Will footage from Paul Pelosi’s attack put an end to right-wing conspiracy theories?

Within 48 hours of a brutal hammer attack on Paul Pelosi last October, the case had become exploited by the same far-right ecosystem that fuelled it.

Mr Pelosi, 82, suffered serious head injuries when an intruder, identified as David DePape, broke into his San Francisco home and beat him over the head with a hammer days before November’s midterm elections.

The details of the attack on Mr Pelosi are outlined in several court documents based on 911 calls, police video, surveillance footage and interviews with Mr DePape himself, who reportedly told officers that he was “sick of the insane f****** level of lies coming out of Washington DC” and intended to send a message to members of Congress that there were consequences for their actions.

But in the conspiracy universe, there was no home invasion. Mr DePape was depicted as Mr Pelosi’s leftist gay lover, and a far-reaching plot involving Democratic officials and mainstream media is covering up the facts to protect Ms Pelosi.

Those baseless claims – debunked by Mr DePape’s own alleged statements to police, as well as his own apparent online footprint and interviews with his family and neighbours – have been widely shared by influential right-wing figures and media outlets.

Other conservative influencers legitimised the claims by introducing questions that were either already answered in court documents or based on speculation from bogus sources.

During a preliminary hearing last month, prosecutors played portions of Mr Pelosi’s 911 call plus footage from Capitol police surveillance cameras, and body cameras worn by the two police officers who arrived at the house, the Associated Press reported.

Paul and Nancy Pelosi enjoying a night out at NYC restaurant Balthazar in January (Instagram / Keith McNally)
Paul and Nancy Pelosi enjoying a night out at NYC restaurant Balthazar in January (Instagram / Keith McNally)

Mr DePape, 42, has pleaded not guilty to charges of attempted murder, residential burglary, assault with a deadly weapon, elder abuse, false imprisonment of an elder, and threats to a public official and their family.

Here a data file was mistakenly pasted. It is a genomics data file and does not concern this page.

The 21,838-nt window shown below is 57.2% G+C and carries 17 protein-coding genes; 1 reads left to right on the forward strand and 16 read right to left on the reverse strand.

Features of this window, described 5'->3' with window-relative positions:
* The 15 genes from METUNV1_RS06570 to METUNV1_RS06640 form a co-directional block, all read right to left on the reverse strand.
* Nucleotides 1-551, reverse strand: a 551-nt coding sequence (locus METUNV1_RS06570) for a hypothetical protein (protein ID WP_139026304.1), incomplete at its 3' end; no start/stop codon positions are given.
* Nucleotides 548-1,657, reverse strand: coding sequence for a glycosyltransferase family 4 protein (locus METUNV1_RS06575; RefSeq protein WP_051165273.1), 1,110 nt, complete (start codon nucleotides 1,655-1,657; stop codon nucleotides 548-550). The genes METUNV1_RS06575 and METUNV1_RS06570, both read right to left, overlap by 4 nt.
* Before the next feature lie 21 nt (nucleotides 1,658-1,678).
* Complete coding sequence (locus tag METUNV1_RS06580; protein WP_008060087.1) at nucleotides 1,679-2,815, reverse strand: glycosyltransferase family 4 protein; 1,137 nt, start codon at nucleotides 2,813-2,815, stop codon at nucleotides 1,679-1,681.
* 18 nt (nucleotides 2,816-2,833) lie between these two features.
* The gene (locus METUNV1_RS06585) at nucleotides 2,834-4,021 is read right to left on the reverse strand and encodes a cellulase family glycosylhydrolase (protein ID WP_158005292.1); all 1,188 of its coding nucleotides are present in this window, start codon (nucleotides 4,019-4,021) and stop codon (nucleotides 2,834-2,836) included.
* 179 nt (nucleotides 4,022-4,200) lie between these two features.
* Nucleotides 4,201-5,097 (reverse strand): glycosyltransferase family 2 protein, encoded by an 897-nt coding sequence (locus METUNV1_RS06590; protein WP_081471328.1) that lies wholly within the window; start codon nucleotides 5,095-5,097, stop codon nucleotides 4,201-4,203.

On 25 January, a judge ordered the release of a 911 call made by Mr Pelosi on the night he was attacked along with the responding police officer’s bodyworn camera footage.

Prosecutors and Mr DePape’s lawyers had objected to the release of the evidence, claiming it would hinder his right to a fair trial and fuel misinformation about the case.

But San Francisco County Superior Court Judge Stephen Murphy agreed with more than a dozen media outlets who had sought their release, the Associated Press reported.

The recordings could be released as soon as Thursday 26 January.

David DePape has been charged with a slew of crimes in relation to a hammer attack on Paul Pelosi (ONLINE_YES)
David DePape has been charged with a slew of crimes in relation to a hammer attack on Paul Pelosi (ONLINE_YES)

Almost in unison, rightwing commentators began laying seeds of doubt about what the footage would reveal.

“The San Francisco District Attorney’s Office argued that releasing the Paul Pelosi footage would allow people to manipulate their quest to spread false information,” wrote broadcaster Matt Crouch to his 560,000 Twitter followers. “In other words... What you will see on the video isn’t what really happened... Trust us, we’re Democrats.”

“Rest assured this is NOT the genuine video,” another account posted. “It will have been edited and cherry picked to portray the narrative they want.”

Last week, the far-right news site The Gateway Pundit claimed that the Pelosi’s and police were engaged in a “cover up”.

Rather than dismiss debunked conspiracy theories, right-wing media figures and GOP officials provided a platform to amplify them. Instead of condemning an act of violence and the potential assassination of an elected official, they openly mocked it.

Mr DePape appeared to have been immersed in toxic, online-driven conspiracy theories, according to court filings and his own digital footprint.

He appears to have published a subscription-based blog where he expressed a range of transphobic, antisemitic and racist views, alongside conspiracy theories tied to Covid-19 and QAnon, among others, according to posts reviewed by The Independent.

A recording of Mr DePape’s interview after his arrest on 28 October was played in San Francisco Superior Court on 14 December during a preliminary hearing in the case.

“I’m not trying to get away with it. I know exactly what I did,” he said during the interview.

“The lies are insane,” he continued. “People in Washington. It originates with Hillary. Honestly, day in and day out, the person on TV lying every day was [Nancy] Pelosi. It’s f****** insane the crime spree the Democrats have been on, persecuting the rival campaign.”

Asked by a San Francisco Police Department lieutenant who was interrogating Mr DePape if he was referring to Mr Trump’s campaign, Mr DePape said “yes, Trump”.

Mr Pelosi told police he was able to call 911 from a bathroom, and appeared to try to talk with the dispatcher without alarming Mr DePape. He used the speakerphone so Mr DePape was aware that Mr Pelosi speaking to police, according to court filings.

“There is a gentleman here waiting for my wife to come, waiting for my wife to come back. She’s not going to be here for days so I guess we will have to wait,” Mr Pelosi said.